The modern concept of love and romance is closer to a contract than an emotion.
Today, love is a commodity and we are all speculative investors. Consider this:
- Our depictions, expressions, songs, and concepts about relationships are closer to business terms than seductive language.
- Dating has been reduced to a process resembling due diligence instead of growing personal connection.
- Sex is often just an asset available for barter or trade.
- Attention is a scarce resource.
- The size and cost of our gifts are seen as more important than the sentiment attached to them.
- Marriage is a contractual merger or an aggressive acquisition.
- Certain behavior or personal traits are referred to as “deal breakers” by those in the “market”.
- Some women choose the features of their wedding rings before they consider a wedding partner.
- Many people consider the prestige that a person will add to their social status, instead of the joy they bring to living.
- The appearance of our relationships online are given more focus than the way lovers treat each other from day to day.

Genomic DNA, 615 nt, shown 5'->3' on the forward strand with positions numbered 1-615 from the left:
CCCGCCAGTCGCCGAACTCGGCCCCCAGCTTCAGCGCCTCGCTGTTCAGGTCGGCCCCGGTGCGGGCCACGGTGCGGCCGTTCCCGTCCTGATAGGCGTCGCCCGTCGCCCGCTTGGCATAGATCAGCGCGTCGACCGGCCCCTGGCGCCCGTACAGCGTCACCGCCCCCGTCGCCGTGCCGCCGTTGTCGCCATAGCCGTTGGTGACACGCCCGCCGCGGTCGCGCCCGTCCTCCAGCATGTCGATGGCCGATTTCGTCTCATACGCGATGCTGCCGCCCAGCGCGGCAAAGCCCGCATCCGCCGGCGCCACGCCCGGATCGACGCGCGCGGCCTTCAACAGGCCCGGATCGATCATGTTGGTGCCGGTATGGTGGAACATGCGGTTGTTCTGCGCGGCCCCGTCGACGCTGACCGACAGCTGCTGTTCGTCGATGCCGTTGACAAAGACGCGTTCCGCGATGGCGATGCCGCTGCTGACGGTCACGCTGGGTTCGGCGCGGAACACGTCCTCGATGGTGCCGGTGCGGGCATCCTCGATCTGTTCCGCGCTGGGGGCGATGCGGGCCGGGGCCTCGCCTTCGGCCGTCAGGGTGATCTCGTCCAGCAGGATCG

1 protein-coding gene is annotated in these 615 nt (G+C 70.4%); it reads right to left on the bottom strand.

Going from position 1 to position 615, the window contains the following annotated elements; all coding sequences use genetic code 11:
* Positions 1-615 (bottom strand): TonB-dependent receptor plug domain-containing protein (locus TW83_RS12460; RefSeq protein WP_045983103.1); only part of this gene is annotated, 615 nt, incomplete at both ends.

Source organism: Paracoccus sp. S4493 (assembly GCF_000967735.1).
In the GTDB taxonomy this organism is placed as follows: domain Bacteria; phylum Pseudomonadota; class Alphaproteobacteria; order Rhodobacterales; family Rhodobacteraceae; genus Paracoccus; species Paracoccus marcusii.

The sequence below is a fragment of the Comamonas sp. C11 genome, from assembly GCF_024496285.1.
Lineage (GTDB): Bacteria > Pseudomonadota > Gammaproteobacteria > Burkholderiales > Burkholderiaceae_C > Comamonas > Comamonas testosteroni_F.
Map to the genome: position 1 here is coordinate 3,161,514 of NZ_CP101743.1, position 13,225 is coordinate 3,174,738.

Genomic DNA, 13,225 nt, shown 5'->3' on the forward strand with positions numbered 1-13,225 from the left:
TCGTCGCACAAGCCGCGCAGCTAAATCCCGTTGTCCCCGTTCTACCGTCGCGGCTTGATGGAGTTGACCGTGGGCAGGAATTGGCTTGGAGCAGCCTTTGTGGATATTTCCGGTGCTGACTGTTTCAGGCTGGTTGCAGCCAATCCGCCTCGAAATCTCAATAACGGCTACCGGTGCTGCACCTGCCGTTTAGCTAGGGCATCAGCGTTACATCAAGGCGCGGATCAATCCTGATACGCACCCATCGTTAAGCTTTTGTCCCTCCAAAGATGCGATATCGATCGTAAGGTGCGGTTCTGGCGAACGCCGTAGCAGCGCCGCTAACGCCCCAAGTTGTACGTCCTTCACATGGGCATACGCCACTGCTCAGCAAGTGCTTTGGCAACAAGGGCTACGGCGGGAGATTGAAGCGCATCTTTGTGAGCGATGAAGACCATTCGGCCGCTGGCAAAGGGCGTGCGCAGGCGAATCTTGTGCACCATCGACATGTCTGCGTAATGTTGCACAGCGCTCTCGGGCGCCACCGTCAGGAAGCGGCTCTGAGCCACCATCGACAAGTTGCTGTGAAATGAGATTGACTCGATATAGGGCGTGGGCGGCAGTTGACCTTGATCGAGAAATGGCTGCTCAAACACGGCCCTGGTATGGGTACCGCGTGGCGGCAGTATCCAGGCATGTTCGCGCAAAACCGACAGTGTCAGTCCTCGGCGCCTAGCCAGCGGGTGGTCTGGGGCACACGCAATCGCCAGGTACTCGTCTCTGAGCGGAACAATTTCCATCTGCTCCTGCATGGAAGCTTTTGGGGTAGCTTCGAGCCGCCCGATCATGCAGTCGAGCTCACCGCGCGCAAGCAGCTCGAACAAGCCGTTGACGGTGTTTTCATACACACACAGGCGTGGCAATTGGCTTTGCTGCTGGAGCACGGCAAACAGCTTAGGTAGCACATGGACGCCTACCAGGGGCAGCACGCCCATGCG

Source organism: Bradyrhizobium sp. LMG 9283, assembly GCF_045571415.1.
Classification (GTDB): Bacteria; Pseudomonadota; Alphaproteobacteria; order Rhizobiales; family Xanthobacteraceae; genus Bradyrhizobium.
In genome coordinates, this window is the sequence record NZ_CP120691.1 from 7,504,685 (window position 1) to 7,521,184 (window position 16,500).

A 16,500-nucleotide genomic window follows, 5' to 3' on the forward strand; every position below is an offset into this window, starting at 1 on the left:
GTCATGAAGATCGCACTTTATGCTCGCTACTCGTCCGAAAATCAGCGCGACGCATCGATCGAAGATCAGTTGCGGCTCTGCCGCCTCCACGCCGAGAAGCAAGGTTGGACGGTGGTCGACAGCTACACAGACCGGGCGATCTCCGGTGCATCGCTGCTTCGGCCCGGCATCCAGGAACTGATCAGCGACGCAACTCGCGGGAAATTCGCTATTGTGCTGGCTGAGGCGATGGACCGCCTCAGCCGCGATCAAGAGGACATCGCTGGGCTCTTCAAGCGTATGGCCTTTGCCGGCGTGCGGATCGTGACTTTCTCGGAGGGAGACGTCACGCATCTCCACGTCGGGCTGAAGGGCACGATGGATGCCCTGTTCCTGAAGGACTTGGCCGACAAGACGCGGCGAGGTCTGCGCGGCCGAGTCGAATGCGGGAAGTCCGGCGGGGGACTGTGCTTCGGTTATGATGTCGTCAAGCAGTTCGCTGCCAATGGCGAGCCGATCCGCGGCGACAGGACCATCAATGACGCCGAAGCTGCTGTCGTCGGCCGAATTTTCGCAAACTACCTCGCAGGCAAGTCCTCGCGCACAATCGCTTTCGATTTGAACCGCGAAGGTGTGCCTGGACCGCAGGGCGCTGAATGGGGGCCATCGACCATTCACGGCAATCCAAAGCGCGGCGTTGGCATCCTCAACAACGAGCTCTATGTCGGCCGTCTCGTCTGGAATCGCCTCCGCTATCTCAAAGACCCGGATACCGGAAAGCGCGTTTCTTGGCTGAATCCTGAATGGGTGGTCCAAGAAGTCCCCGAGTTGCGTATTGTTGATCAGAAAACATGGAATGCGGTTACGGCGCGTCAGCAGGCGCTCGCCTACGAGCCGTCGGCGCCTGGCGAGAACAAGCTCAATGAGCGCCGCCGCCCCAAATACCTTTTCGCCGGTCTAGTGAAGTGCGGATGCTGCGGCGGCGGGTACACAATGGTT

I will admit that these concepts might be more rational and more appropriate to the age of personal branding we currently live in. Romantic love may not have a place here. Unconditional love might be foolish; a waste of time and resources better spent making money, binge watching TV or trolling social media to get more followers.
But Love is not rational. Love is not fair. The lover surrenders himself to the loved one, in spite of all hardships, in spite of rejection, and in the face of impossibility.
Today, most people may never feel this type of love. Perhaps they simply won’t know what it is when they encounter it. Or they won’t admit to feeling it out of fear of appearing weak or being hurt. This is tragic for those who miss or reject romantic love, but for the hedonists fortunate enough to meet people who can inspire that unconditional surrender, we have glimpsed both heaven and hell. We have experienced something that makes life worth living.
Summarized from The Double Flame by Octavio Paz